Wednesday, 22 August 2007

Origins of Things

Well, I've been busy, and in my absence it seems that zero_zero_one has turned into a gibbering idiot. I'm sorry I allowed that to happen, and more sorry that you had to go through reading it.

Anyway, I've been thinking about unusual word origins. Yucatan is a famous example. When the Conquistadores first came ashore in the peninsular, or so the story goes, they asked the local people where they were, and naturally enough recieved the answer "I don't understand" - which the Spanish then assumed was the name of the place. Alas, the story is apocryphal - the name actually derives from the Nahuatl word Yokatlaan, or 'rich place' - but still, it's a good one nonetheless.

My interest in hyraxes is well documented. What I didn't realise was that not only are they cute and furry and related to elephants, they also gave us our name for Spain. When the Phoenicians first arrived in Iberia they saw rabbits for the first time, and so they naturally named the country after the closest thing in their experience to rabbits - the hyraxes of the Levant. That word - i-shapan-im, 'land of the hyraxes' - became the loan word in Latin Hispania, hence Espana, hence Spain. Hyraxes: is there anything they can't do?

Our word for the North Indian versian of Hindi, Urdu, comes from the Persian Zabaan-i-urduu, or 'language of the camp'; the word urduu is a corruption of the Turkish ordu, the name for the camp which constituted the capital of the Golden Horde, the successor state to the Mongolian Empire. That word then, also became the English word horde, meaning that it has the exact same origin as our name for the language of Pakistan.

I'm full of these little titbits, which I can never seem to make into a proper blog entry. Instead, I'll leave you to take from them what you will, and post another picture of a hyrax, just because I can:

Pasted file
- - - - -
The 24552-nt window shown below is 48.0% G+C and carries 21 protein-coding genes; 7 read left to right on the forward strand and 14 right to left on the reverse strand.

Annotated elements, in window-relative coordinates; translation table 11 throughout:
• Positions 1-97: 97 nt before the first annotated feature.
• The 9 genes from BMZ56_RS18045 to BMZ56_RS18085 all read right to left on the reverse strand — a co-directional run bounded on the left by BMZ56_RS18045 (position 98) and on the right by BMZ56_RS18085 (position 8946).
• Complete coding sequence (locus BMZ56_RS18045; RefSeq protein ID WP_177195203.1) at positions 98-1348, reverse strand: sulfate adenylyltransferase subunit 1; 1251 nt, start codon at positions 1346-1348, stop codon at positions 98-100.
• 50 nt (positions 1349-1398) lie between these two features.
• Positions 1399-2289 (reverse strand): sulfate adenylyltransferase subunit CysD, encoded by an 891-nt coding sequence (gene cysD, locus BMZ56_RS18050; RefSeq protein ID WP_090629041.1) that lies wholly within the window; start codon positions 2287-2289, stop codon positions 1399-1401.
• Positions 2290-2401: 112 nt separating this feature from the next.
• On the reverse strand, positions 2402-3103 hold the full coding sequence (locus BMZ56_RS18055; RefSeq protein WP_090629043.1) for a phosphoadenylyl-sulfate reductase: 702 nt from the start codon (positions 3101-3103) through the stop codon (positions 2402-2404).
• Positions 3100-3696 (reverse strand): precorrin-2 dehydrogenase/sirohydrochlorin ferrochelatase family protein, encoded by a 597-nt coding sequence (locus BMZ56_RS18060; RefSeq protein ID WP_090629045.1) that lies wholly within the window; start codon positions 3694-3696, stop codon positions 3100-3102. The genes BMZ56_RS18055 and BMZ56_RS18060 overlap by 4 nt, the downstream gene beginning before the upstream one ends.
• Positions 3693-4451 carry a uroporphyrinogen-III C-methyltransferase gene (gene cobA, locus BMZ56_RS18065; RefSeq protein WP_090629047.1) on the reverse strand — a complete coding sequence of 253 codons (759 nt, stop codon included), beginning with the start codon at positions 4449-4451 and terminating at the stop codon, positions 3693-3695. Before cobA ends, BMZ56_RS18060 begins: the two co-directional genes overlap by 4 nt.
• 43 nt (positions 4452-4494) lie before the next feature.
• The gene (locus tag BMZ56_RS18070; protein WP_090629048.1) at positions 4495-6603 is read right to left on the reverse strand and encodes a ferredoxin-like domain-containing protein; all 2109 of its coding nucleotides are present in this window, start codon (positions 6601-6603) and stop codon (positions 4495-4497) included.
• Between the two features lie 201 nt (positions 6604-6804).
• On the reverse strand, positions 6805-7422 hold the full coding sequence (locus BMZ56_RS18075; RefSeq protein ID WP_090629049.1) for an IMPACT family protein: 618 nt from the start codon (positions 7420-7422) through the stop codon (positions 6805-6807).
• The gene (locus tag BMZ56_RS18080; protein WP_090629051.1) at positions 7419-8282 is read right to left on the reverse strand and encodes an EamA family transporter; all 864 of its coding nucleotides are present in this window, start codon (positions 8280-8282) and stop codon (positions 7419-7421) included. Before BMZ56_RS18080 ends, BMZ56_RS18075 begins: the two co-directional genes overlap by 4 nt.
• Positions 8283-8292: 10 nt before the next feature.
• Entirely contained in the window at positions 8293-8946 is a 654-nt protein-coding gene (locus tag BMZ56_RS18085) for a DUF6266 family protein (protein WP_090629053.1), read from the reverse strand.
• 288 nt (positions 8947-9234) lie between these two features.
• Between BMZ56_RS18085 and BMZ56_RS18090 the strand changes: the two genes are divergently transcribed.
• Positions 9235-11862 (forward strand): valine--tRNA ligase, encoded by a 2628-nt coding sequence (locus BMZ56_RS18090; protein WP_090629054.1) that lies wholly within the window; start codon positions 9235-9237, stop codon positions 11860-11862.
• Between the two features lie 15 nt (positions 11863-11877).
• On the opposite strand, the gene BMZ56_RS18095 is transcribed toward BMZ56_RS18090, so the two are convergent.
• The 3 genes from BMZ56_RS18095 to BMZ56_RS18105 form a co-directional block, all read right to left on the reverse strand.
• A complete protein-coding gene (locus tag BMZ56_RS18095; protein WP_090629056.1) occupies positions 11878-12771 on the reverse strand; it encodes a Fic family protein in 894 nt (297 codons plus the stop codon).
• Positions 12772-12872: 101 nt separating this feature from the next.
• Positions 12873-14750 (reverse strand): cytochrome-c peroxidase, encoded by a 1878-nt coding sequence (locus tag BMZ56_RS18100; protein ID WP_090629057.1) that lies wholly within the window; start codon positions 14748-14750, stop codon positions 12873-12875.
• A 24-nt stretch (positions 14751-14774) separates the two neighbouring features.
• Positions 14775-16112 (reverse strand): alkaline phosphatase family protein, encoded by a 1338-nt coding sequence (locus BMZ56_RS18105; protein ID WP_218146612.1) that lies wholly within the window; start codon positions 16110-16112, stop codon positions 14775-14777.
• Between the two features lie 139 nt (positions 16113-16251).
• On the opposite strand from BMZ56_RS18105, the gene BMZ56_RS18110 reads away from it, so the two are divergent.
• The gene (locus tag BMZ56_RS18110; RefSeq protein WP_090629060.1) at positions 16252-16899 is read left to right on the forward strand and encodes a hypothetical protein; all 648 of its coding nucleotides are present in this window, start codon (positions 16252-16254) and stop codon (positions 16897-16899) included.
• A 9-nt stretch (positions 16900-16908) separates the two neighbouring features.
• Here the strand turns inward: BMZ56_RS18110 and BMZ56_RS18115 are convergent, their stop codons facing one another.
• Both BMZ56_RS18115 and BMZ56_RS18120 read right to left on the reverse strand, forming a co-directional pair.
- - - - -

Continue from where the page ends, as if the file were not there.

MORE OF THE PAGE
Random Magus said...

Hey! I'm glad you stopped by my blog because it gave me a chance to discover yours, which I find very interesting. The origin of words fascinates me no end why did 'mom' mean mother and the similarities of the way they sound phonetically across different languages.
Arabi - Ummi, Umma
French - Mere
German - Mutter
Hindi - Maji
Urdu - Ammee
English - Mom, Mummy, Mother
Italian - Madre
Portuguese - Mãe
...its truly inntriguing

noisms said...

I suppose, since human beings all came from the same place originally, it's possible that all our languages are very distantly related. We'd have to get a list of the word for 'mother' in every language in the entire world to be sure, though!

mattiecore said...

Etymology rules!

zero_zero_one said...

You write a blog entry that you admit is essentially half-baked thoughts, but my interesting and insightful observations about life and my time in Edinburgh rank me as a gibbering idiot, eh?

Jealousy perhaps?